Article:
Protecting a sacred resource
Water can’t wait. The importance of restoration & collaboration.
By Aja DeCoteau,
Watershed Department Manager, Columbia River Inter-Tribal Fish Commission, and OEC Board Member
Water is life—Chuush Iwa Wak’ Ishwit in the Yakama language—has become a rallying cry for the water protection movement across the United States. While the Dakota Access Pipeline has brought the rights and traditions of Native people into the national spotlight, preserving the integrity of this sacred resource is not a new challenge for Northwest tribes.
For more than 200 years, development, pollution, and overuse of water have left our rivers—and all life that depends on them—at risk. The record high water temperatures in 2015, and this year’s record-low salmon returns in the Klamath and Columbia rivers, are just some of the symptoms of a degraded earth. These changes leave our traditions and primary tribal food sources hanging in the balance.
Tribal environmental regulations on their reservation lands have long gone beyond state and federal regulations to be more protective of natural resources, and through partnerships we are also making progress to incorporate holistic environmental values and management practices throughout the entire region.
Across Oregon, tribes are investing in the restoration of important salmon habitat and working with their neighbors to keep more water flowing in streams. Collaboration between Oregon farmers and the Confederated Tribes of the Umatilla was critical in restoring salmon to the Umatilla River after 75 years of no returns. Near John Day, the Confederated Tribes of Warm Springs are helping landowners transition to more efficient, modern irrigation methods to help conserve water. And tribes are undertaking projects to rebuild natural stream channels and replant critical native trees and shrubs across the state.
There are many ways of explaining the value of water to our lives.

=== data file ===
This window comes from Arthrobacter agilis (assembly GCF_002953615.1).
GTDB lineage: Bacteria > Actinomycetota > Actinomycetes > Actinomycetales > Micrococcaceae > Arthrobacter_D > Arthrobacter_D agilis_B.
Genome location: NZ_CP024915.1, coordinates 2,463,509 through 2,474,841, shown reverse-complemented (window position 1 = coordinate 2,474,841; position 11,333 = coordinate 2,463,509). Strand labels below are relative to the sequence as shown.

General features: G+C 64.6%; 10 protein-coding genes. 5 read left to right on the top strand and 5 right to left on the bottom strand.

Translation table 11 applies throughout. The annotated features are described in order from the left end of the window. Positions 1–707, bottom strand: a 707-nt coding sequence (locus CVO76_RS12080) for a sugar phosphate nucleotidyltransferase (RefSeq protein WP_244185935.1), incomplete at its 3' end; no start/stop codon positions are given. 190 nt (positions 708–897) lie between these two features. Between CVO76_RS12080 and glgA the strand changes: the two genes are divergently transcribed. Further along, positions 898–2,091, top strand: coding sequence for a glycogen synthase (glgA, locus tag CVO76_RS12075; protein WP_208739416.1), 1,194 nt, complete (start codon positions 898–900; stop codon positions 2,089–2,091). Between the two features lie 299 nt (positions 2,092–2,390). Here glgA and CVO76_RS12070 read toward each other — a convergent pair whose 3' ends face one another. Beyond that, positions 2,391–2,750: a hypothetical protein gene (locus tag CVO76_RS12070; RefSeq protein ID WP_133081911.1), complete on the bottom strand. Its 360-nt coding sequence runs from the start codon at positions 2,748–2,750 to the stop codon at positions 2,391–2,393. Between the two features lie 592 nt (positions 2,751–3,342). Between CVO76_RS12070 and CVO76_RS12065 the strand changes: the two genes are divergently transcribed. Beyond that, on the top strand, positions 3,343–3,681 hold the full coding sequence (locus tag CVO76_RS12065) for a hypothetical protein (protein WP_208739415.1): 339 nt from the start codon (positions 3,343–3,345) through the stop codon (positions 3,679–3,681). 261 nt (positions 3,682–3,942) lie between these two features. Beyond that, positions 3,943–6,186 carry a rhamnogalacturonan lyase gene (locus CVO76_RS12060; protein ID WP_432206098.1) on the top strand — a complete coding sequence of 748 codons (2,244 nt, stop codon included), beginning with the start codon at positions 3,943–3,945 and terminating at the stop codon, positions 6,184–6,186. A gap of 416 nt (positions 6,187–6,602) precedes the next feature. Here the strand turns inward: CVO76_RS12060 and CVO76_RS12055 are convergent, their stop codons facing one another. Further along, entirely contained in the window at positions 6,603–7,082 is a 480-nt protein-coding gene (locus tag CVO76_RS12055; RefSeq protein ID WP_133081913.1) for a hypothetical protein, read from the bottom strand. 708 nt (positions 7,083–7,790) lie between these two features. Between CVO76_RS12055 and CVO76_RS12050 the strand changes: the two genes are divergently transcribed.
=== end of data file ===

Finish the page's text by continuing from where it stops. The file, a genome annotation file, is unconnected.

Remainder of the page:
Some Oregon tribes believe water was the first gift the Creator gave to humans. But for all Oregonians, water is the most important resource we have, and we must all take responsibility for protecting it for future generations.
Together, we can create bigger, broader, long-standing change to the health of our river systems.
“My grandmother taught me that the first thing you do in the morning is drink water. This practice opens up your body to something that is pure, something that is good for you, and serves as a way of giving thanks. Here in Oregon, we pride ourselves on being environmentalists, but are we truly acting like it? The cleansing capability of our waters is eroding because of human pollution. The water needs our help to heal. Water helps sustain us and give us life. Now it is our turn to help water.”
— Cheryle Kennedy, Tribal Council Vice Chair, Confederated Tribes of Grand Ronde
“Our people used to drink straight out of the Columbia River. After the dams went in in the 50s and industry increased, we started to get sick. Now, tribal elders say you couldn’t pay them to drink out of the Columbia, our historic lifeline. But there are windsurfers in the river all of the time. How is the health of the river affecting them? Clean, cool water is like our blood – it’s what keeps the earth alive.”
— Kat Brigham, Board of Trustees, Confederated Tribes of the Umatilla Indian Reservation
“Water is sacred. The water protectors at Standing Rock knew that. Billy Frank, Jr. knew that. The residents of Flint, Michigan know it. Human beings are 75% water. We can’t poison or disrupt water without poisoning and disrupting all life.”
— Shawn Fleek, Northern Arapaho, Community Engagement Coordinator, OPAL Environmental Justice Oregon
This story first appeared in our bi-annual printed newsletter, Summer 2017.